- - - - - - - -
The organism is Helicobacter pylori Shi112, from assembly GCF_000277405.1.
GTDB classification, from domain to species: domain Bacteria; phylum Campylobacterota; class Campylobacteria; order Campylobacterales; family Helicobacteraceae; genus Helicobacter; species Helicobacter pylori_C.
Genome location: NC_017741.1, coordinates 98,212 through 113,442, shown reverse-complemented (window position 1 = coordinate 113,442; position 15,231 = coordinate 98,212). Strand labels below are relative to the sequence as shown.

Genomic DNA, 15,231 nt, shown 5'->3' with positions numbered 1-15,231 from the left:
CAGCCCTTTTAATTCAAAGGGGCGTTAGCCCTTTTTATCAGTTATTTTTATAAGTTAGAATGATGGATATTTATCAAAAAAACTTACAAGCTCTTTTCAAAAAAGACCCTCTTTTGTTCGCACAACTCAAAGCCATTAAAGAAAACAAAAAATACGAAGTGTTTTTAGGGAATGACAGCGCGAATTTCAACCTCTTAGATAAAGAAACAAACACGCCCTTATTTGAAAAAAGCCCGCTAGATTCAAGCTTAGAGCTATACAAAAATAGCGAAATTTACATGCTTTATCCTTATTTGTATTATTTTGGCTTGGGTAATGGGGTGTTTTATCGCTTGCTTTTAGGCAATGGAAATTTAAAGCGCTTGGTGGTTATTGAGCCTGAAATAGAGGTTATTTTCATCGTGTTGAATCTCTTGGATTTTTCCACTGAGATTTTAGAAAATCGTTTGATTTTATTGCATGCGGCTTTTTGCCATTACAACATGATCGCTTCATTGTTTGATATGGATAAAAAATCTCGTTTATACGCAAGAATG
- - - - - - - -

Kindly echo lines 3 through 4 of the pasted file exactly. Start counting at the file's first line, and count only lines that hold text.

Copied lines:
Genome location: NC_017741.1, coordinates 98,212 through 113,442, shown reverse-complemented (window position 1 = coordinate 113,442; position 15,231 = coordinate 98,212). Strand labels below are relative to the sequence as shown.

Genomic DNA, 15,231 nt, shown 5'->3' with positions numbered 1-15,231 from the left: